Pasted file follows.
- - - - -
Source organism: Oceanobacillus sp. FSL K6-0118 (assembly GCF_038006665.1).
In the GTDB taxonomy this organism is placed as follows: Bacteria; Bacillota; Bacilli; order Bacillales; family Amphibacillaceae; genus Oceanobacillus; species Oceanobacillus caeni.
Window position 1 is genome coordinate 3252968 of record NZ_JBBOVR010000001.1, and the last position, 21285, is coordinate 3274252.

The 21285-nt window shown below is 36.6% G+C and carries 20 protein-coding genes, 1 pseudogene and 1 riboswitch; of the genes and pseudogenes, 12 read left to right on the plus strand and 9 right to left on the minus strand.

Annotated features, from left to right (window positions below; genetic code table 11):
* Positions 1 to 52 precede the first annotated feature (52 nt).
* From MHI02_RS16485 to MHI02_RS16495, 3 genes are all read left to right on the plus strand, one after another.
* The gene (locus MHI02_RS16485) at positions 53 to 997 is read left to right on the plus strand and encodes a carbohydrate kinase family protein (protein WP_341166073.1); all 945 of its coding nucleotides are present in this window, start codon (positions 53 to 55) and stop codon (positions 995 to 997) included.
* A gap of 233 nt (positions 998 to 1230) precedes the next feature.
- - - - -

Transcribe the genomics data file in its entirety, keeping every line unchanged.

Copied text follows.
Source organism: Oceanobacillus sp. FSL K6-0118 (assembly GCF_038006665.1).
In the GTDB taxonomy this organism is placed as follows: Bacteria; Bacillota; Bacilli; order Bacillales; family Amphibacillaceae; genus Oceanobacillus; species Oceanobacillus caeni.
Window position 1 is genome coordinate 3252968 of record NZ_JBBOVR010000001.1, and the last position, 21285, is coordinate 3274252.

The 21285-nt window shown below is 36.6% G+C and carries 20 protein-coding genes, 1 pseudogene and 1 riboswitch; of the genes and pseudogenes, 12 read left to right on the plus strand and 9 right to left on the minus strand.

Annotated features, from left to right (window positions below; genetic code table 11):
* Positions 1 to 52 precede the first annotated feature (52 nt).
* From MHI02_RS16485 to MHI02_RS16495, 3 genes are all read left to right on the plus strand, one after another.
* The gene (locus MHI02_RS16485) at positions 53 to 997 is read left to right on the plus strand and encodes a carbohydrate kinase family protein (protein WP_341166073.1); all 945 of its coding nucleotides are present in this window, start codon (positions 53 to 55) and stop codon (positions 995 to 997) included.
* A gap of 233 nt (positions 998 to 1230) precedes the next feature.